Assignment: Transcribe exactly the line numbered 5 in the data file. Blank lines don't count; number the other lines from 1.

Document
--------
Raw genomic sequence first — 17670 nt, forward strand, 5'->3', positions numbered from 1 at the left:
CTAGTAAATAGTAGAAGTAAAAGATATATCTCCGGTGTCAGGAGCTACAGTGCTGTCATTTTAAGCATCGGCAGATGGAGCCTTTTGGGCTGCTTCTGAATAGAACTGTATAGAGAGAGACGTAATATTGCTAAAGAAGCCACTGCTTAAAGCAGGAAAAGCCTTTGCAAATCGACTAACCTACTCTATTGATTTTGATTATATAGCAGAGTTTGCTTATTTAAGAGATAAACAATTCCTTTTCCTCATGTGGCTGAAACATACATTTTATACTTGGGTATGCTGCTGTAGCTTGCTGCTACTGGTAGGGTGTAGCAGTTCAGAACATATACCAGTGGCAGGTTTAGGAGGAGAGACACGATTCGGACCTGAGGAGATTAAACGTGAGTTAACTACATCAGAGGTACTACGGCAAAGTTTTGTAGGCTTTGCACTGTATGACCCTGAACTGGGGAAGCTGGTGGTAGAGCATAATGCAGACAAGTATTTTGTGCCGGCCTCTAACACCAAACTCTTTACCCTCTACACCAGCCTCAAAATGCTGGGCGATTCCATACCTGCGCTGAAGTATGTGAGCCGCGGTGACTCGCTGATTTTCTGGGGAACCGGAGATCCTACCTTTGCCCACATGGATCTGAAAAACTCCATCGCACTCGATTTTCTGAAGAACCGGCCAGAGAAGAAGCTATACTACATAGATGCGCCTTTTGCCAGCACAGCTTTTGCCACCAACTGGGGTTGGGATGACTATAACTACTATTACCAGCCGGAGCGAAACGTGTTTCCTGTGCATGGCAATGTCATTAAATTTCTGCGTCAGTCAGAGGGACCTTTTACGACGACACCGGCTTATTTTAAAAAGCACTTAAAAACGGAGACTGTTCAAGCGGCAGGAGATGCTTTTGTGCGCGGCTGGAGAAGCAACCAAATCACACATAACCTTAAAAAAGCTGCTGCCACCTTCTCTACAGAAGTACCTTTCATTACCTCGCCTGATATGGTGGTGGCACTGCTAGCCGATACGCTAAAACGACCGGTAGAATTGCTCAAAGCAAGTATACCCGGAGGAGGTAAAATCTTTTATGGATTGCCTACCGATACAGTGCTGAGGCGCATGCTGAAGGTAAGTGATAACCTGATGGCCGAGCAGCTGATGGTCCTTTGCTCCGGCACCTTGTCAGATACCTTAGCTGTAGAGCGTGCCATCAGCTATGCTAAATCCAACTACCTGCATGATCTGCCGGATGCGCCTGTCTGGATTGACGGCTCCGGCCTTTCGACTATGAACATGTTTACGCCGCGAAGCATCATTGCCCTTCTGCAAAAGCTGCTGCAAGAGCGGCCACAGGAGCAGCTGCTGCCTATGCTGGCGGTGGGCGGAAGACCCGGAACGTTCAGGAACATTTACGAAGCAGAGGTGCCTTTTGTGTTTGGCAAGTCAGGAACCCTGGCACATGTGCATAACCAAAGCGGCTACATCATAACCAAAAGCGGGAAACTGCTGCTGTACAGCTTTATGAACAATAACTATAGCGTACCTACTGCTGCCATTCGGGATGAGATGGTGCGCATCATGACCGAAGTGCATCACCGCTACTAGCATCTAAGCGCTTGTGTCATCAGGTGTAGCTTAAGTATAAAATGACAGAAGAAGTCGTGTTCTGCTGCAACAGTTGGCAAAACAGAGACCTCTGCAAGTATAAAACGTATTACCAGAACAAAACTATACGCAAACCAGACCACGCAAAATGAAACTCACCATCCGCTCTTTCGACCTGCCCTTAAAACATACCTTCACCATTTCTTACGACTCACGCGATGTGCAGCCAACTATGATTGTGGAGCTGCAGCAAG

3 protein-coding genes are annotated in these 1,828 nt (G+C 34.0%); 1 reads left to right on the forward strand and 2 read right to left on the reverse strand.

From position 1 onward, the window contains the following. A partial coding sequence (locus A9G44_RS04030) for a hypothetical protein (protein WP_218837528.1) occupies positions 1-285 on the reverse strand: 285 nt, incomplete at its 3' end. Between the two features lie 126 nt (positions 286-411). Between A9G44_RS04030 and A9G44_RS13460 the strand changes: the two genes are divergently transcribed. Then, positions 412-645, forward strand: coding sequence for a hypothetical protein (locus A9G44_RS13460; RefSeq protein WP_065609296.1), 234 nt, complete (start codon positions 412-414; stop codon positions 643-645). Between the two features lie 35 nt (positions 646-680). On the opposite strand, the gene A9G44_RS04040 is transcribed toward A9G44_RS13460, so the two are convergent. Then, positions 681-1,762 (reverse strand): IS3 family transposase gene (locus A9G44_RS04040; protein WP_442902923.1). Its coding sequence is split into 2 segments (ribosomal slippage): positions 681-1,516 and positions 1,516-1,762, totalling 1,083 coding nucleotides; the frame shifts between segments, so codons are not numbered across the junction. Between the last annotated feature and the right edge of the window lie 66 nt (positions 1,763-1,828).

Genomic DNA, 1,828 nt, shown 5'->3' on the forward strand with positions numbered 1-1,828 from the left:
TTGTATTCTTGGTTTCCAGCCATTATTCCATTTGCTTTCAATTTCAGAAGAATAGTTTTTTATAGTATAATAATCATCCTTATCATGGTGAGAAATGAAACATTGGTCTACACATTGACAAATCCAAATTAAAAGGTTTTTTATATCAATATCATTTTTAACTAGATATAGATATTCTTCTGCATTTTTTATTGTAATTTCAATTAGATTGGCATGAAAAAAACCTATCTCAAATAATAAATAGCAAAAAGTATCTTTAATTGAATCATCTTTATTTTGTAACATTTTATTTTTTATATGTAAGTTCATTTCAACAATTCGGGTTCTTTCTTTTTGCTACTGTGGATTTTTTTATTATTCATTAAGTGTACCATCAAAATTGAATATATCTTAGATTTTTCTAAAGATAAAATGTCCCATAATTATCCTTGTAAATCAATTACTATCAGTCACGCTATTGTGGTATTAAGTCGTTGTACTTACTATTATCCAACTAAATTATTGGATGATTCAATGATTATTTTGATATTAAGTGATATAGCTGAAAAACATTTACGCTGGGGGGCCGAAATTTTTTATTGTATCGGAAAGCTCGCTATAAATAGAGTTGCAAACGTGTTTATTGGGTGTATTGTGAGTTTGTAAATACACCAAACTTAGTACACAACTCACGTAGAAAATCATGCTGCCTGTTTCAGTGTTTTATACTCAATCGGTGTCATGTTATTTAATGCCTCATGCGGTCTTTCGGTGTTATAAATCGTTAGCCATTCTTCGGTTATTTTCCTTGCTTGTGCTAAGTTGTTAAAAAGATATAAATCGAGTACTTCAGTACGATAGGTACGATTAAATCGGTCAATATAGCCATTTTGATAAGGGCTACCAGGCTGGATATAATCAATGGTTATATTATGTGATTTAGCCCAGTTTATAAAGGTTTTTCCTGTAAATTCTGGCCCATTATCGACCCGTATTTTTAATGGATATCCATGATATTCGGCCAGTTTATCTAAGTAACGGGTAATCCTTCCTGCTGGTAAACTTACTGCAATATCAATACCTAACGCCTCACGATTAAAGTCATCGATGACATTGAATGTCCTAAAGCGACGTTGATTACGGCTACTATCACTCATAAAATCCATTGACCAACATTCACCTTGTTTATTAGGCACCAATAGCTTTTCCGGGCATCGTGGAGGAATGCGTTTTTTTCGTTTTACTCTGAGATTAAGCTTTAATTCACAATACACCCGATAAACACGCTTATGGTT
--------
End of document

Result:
Genomic DNA, 1,828 nt, shown 5'->3' on the forward strand with positions numbered 1-1,828 from the left: